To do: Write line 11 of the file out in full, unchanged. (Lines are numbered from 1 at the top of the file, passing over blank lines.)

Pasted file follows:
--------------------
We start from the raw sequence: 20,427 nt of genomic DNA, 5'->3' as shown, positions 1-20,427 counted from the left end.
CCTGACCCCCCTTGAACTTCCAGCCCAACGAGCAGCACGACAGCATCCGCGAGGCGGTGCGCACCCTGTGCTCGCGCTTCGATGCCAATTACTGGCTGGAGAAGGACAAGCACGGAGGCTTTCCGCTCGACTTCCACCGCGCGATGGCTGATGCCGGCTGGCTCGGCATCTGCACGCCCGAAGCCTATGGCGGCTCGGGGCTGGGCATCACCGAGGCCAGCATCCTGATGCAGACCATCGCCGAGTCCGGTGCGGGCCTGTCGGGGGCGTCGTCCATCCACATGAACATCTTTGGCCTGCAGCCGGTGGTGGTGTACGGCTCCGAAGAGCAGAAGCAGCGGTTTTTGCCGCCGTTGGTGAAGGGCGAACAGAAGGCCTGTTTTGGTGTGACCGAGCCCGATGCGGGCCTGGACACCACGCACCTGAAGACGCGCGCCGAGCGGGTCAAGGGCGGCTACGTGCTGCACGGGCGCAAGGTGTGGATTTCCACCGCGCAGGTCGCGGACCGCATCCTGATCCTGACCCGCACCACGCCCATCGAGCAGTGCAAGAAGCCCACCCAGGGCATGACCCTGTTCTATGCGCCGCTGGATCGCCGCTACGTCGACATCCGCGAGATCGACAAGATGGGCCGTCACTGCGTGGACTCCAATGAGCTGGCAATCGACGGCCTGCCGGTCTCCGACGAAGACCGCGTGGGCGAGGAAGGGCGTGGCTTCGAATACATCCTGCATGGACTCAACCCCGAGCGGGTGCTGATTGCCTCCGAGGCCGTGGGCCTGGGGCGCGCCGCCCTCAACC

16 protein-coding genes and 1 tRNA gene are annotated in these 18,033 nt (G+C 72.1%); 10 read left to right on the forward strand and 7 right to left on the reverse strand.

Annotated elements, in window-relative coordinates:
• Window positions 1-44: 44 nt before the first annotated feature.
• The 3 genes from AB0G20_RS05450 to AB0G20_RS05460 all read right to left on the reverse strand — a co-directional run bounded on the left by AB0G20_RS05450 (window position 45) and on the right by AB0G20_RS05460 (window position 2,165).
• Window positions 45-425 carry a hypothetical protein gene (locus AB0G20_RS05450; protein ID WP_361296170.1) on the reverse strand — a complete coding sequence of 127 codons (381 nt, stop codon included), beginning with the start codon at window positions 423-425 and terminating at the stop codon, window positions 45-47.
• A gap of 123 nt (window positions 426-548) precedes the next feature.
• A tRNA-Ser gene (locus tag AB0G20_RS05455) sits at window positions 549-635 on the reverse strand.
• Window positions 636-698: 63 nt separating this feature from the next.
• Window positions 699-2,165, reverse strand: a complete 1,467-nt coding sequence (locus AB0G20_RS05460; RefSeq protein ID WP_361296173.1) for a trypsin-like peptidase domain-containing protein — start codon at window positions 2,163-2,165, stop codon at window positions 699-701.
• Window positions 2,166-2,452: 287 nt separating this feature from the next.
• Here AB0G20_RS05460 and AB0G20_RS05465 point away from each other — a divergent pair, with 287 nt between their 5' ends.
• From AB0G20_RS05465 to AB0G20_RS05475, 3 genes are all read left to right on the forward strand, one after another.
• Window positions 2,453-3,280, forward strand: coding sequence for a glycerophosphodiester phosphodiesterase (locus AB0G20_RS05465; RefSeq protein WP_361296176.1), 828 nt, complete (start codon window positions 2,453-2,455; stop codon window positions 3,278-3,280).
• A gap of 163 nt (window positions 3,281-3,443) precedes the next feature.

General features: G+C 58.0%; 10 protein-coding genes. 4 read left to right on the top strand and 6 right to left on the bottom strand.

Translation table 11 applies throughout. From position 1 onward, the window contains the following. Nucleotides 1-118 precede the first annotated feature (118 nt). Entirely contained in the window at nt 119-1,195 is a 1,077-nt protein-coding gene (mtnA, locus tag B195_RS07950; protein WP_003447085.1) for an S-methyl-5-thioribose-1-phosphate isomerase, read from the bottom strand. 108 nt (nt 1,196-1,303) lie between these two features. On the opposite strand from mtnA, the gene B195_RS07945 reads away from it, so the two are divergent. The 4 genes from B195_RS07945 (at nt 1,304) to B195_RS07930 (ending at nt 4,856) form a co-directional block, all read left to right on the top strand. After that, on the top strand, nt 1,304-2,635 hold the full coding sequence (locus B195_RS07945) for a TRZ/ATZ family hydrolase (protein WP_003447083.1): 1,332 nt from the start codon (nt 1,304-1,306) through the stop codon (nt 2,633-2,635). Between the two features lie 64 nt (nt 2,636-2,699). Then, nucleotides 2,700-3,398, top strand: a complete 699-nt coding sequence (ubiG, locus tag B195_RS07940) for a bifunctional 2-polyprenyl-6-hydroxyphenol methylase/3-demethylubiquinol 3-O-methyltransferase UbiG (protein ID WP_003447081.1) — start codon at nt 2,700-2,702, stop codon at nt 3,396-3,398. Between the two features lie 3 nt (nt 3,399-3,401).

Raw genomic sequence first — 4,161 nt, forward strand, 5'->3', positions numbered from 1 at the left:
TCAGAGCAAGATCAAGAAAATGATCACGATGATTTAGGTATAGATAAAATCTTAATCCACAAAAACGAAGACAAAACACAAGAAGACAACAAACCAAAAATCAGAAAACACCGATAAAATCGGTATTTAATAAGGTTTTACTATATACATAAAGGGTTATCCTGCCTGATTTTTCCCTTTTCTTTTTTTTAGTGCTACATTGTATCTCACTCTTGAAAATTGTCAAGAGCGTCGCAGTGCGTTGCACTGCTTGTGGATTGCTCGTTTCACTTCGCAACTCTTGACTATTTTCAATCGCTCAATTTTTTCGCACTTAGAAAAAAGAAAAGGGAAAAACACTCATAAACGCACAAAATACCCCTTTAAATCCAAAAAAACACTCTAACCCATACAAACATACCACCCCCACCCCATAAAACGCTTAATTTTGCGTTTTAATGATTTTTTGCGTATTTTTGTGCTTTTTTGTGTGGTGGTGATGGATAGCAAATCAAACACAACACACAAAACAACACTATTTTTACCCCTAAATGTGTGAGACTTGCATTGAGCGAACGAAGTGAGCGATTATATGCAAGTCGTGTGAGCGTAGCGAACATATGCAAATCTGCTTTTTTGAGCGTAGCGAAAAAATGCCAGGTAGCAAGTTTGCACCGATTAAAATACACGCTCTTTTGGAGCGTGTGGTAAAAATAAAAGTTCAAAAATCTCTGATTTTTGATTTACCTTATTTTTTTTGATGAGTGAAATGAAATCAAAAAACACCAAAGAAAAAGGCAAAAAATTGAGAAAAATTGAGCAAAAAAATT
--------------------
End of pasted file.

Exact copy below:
• Window positions 699-2,165, reverse strand: a complete 1,467-nt coding sequence (locus AB0G20_RS05460; RefSeq protein ID WP_361296173.1) for a trypsin-like peptidase domain-containing protein — start codon at window positions 2,163-2,165, stop codon at window positions 699-701.